These are not field trips designed to illustrate concepts learned in the classroom, but immersive learning experiences that allow students to develop and meet the cognitive, socio-emotional and behavioral learning outcomes for the UN SDGs. 

The CALD Competency Model

developed by Adaptation Learning Network

Climate Adaptation Science & Practice Literacy
  • Climate Change Science
  • Climate Adaptation Science
  • Indigenous Knowledge Systems
  • Research
Climate Adaptation Leadership
  • Professional Practice
  • Leadership
  • Change Management
  • Decision Making
Working Together in Climate Adaptation
  • Climate Communication
  • Cultural Agility
  • Facilitation
  • Engagement
  • Collaboration
Understanding the Climate Adaptation Challenge
  • Vulnerability & Impact Analysis
  • Risk Assessment
  • Futures Thinking
  • Economic Analysis
  • Personal Resilience
Climate Adaptation Planning & Implementation
  • Strategy & Planning
  • Solution Design
  • Policy & Governance
  • Builiding Capacity
  • Program Management
  • Mainstreaming

CALD and the “Ideal” Student

The CALD option is much broader than simply an “ecosystems or environmental” curriculum. Effective future climate leadership requires a broad set of skills, interests and applications to help accelerate the global and multi-sectoral change we need to make, and our course intentionally reflects this. In fact, we have identified several student profiles that would fit the CALD pathway, including scientists, story tellers, political activists, anthropologists, engineers and artists, to name a few.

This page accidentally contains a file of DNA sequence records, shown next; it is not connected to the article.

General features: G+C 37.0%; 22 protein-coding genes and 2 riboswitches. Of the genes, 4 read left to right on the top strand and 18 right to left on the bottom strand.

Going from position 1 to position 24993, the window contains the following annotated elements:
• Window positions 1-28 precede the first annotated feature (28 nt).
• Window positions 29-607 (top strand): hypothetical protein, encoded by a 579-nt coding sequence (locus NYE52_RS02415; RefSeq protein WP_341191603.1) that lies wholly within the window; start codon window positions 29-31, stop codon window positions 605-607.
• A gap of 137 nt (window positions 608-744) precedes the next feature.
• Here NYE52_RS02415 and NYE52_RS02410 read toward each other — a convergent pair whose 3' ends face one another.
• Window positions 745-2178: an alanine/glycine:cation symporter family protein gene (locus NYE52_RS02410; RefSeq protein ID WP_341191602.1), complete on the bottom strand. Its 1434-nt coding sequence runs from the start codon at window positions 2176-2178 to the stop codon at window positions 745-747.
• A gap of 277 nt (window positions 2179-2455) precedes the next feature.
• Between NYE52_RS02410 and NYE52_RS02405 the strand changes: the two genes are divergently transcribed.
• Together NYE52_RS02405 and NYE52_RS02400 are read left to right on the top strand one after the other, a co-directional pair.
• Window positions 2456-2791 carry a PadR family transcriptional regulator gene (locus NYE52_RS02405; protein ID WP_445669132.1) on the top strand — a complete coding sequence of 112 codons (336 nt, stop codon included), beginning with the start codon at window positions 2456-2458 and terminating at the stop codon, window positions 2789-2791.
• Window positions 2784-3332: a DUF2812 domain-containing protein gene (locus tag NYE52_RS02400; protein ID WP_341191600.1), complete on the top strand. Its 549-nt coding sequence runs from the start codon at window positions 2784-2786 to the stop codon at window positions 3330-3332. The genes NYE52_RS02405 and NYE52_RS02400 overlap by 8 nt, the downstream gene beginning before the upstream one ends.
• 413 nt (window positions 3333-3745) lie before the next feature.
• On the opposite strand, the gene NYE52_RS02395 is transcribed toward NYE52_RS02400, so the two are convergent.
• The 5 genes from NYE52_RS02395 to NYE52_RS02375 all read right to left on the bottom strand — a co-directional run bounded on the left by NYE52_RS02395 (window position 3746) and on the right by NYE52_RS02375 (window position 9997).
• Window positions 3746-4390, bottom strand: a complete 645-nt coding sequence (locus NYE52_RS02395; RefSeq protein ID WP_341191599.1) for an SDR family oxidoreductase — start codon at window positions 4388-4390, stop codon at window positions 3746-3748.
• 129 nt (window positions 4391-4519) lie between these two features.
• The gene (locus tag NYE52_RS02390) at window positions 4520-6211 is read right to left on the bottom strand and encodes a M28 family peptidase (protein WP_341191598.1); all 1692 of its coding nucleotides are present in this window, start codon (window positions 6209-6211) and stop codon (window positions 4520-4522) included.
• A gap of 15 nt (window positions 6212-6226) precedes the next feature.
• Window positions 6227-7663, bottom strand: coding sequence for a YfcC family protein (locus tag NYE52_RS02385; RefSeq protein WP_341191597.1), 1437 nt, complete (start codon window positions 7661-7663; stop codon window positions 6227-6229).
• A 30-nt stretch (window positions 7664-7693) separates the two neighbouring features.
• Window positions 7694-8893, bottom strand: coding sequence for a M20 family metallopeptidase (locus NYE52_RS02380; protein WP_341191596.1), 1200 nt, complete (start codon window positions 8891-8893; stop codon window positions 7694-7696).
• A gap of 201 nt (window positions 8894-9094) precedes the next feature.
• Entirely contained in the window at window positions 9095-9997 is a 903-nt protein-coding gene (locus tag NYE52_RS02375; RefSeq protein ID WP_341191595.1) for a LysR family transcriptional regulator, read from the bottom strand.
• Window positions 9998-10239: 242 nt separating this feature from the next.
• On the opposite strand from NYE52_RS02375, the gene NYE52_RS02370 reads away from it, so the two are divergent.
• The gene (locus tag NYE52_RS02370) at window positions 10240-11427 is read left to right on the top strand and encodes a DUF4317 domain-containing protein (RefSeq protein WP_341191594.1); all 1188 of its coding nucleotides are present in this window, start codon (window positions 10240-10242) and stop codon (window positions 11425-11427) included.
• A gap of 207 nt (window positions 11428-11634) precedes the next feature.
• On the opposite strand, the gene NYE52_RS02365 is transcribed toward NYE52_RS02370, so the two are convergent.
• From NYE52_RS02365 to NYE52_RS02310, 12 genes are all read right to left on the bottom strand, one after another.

However, any prospective student should approach this option having a strong desire to apply their study and interests to a solutions-focused agenda centred around climate and sustainability action. Interested students should be prepared to take university-level courses from Royal Roads University and Vancouver Island University that require experiential and applied learning projects in the field in different locations across Vancouver Island.

The program will be attractive to self-directed yet collaborative students who are critical and ethical thinkers wishing to acquire practical skills and knowledge. Students who are academically strong, as well as resilient, determined, confident, caring and reflective inquirers and thinkers will find this a fulfilling and transformative program.